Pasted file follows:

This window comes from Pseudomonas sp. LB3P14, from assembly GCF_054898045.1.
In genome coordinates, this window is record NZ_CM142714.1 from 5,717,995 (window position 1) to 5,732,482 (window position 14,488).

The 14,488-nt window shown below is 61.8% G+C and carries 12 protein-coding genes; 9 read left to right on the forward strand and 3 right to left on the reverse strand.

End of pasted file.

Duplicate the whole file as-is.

This window comes from Pseudomonas sp. LB3P14, from assembly GCF_054898045.1.
In genome coordinates, this window is record NZ_CM142714.1 from 5,717,995 (window position 1) to 5,732,482 (window position 14,488).

The 14,488-nt window shown below is 61.8% G+C and carries 12 protein-coding genes; 9 read left to right on the forward strand and 3 right to left on the reverse strand.